10 Things You Didn't Know About Sleep
1. Your alarm is set for 6 a.m.—why do you wake up at 5:59 a.m.? The body's internal alarm clock, which enables some people to wake up naturally at the time they desire, is triggered by the stress hormone adrenocorticotropin. The levels of this hormone begin to rise an hour or two before an expected wake-up call, to prepare the body gradually for the stress of waking up.
2. A six-year study of a million adults showed that people who get only six to seven hours of sleep a night have a lower death rate than those who get eight hours.
3. In 1964, 17-year-old Randy Gardner stayed awake for 264 hours and 12 minutes, the officially recognized world record. He then slept for 15 hours—not a record, but not bad.
4. In a gesture of integration with the European Union, Spain has launched a campaign to eliminate the tradition of siestas, or afternoon naps.
5. Thanks in part to their afternoon naps, Spaniards sleep an average of 40 minutes less per night than other Europeans. Spain also has the highest rate of workplace accidents in the EU and the third lowest productivity rate.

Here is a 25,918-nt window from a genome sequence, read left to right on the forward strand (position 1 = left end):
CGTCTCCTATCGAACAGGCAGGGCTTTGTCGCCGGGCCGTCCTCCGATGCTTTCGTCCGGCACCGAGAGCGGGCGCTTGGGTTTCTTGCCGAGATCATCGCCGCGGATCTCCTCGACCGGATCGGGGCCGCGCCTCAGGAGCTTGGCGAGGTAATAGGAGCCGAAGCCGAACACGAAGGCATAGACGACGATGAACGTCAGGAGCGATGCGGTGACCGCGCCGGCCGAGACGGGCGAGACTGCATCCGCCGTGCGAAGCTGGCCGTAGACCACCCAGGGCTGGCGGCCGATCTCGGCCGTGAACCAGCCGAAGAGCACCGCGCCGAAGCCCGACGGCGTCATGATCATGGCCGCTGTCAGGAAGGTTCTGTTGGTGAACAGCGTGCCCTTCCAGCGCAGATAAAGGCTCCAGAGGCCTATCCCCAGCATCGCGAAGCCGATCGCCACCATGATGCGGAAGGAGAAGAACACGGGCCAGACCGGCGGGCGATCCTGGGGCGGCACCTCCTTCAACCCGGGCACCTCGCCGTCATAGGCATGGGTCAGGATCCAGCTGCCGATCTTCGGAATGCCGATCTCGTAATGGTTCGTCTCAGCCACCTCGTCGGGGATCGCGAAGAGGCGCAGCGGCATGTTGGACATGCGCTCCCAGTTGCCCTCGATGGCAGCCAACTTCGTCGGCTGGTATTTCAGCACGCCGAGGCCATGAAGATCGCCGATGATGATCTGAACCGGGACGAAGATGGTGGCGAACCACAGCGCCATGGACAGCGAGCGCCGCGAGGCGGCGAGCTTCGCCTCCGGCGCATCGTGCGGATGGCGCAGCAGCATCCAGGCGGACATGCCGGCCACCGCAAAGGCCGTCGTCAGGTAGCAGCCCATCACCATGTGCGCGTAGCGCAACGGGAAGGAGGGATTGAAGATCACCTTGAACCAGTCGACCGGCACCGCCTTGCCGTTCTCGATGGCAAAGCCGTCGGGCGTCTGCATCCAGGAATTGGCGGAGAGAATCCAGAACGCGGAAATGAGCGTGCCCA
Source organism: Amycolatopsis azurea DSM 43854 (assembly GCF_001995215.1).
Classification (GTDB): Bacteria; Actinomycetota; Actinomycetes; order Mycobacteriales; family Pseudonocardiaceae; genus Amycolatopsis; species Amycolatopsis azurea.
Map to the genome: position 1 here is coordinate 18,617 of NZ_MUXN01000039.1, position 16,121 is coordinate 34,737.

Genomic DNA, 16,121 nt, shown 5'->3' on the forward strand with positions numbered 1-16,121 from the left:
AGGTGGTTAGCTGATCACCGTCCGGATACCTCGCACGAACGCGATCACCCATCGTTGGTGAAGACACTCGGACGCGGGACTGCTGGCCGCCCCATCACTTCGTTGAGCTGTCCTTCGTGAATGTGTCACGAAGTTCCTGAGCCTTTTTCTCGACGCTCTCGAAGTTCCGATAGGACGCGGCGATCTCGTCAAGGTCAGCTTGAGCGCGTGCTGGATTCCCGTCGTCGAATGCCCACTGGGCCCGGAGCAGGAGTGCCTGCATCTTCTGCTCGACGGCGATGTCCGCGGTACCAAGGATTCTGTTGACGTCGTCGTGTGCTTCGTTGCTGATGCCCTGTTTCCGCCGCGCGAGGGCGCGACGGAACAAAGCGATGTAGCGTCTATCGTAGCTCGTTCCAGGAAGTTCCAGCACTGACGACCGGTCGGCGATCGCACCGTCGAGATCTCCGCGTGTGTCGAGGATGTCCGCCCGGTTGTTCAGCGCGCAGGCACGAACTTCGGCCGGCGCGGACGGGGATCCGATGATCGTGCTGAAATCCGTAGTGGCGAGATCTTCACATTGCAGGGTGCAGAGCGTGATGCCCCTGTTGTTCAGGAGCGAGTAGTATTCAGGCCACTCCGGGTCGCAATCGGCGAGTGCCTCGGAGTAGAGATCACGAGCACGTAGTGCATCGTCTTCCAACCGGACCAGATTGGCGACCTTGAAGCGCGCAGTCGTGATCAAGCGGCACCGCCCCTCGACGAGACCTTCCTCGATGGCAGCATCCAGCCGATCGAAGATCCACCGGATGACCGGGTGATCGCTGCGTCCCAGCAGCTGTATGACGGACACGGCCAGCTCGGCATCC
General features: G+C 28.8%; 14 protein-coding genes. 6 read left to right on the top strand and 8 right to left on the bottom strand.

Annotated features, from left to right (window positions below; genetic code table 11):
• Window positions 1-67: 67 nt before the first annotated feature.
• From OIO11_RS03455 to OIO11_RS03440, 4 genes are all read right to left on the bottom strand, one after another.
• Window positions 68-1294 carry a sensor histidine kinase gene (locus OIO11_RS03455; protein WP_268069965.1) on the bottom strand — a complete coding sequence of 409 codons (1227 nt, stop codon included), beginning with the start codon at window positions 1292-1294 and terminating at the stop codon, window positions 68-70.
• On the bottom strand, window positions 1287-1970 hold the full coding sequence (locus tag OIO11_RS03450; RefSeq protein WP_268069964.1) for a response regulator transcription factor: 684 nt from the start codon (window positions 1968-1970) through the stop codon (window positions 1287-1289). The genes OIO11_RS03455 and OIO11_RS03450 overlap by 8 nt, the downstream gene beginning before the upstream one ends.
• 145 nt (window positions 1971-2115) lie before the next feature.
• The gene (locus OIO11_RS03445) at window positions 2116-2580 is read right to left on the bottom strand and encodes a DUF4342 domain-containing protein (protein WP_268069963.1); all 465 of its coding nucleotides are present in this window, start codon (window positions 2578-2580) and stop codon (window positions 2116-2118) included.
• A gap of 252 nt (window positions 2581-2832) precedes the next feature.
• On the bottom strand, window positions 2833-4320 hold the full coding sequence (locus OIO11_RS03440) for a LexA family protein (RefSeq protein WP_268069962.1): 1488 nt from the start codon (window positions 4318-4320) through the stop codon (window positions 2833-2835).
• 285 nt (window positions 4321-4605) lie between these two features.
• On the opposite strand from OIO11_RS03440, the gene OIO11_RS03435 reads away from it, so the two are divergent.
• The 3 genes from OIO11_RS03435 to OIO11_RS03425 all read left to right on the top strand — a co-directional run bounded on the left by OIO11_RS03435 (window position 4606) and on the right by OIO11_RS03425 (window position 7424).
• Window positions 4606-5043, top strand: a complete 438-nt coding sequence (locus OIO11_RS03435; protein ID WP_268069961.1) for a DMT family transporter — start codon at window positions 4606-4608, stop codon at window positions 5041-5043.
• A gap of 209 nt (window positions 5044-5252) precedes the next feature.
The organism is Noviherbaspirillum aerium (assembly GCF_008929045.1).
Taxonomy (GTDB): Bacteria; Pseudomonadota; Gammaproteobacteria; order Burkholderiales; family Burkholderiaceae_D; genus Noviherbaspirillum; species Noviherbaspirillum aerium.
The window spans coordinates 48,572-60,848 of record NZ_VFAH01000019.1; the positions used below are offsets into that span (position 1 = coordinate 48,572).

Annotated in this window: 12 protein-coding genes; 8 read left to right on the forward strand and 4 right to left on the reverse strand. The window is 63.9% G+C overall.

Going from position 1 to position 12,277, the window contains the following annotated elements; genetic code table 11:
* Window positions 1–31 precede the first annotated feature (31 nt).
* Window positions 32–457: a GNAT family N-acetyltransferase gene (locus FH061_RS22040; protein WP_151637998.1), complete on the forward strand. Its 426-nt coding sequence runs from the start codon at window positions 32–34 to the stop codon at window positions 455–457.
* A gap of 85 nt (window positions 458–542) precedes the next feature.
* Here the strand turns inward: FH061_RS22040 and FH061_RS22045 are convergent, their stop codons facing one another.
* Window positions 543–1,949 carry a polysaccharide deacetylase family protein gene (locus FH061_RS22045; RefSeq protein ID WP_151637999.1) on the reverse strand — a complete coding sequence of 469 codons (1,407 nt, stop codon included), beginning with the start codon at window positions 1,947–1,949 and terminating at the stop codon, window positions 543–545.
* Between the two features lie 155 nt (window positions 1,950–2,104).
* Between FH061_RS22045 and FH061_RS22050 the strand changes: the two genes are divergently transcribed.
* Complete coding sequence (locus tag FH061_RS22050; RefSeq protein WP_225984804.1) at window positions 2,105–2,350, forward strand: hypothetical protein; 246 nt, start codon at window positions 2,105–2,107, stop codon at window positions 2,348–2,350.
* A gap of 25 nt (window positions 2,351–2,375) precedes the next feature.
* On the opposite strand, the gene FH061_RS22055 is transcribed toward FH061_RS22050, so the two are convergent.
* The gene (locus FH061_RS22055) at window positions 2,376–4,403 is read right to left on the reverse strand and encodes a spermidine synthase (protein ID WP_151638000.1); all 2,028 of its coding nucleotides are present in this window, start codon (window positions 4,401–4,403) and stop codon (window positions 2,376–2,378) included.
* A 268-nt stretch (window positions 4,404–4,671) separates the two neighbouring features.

6. A 2002 study by Oxford University researchers concluded, brilliantly, that the traditional practice of counting sheep is an ineffective cure for insomnia. The mental activity is so boring that other problems and concerns inevitably surface.
7. A Muslim couple in India is being forced to split up after the husband uttered the word "talaq," the Arabic word for divorce, three times in his sleep. According to Muslim law, the "triple talaq" is an actual divorce.
8. Dreaming is related to bursts of electrical activity that blow through the brain stem every 90 minutes during REM sleep. Over a lifetime, an average person spends more than six years dreaming, clocking more than 136,000 dreams in all. But nobody knows why we dream.
9. Mattresses have an average life span of eight to 10 years. They grow some nasty stuff in that time; one study links mattress bacteria to sudden infant death syndrome.
10. Somniphobia is the fear of sleep.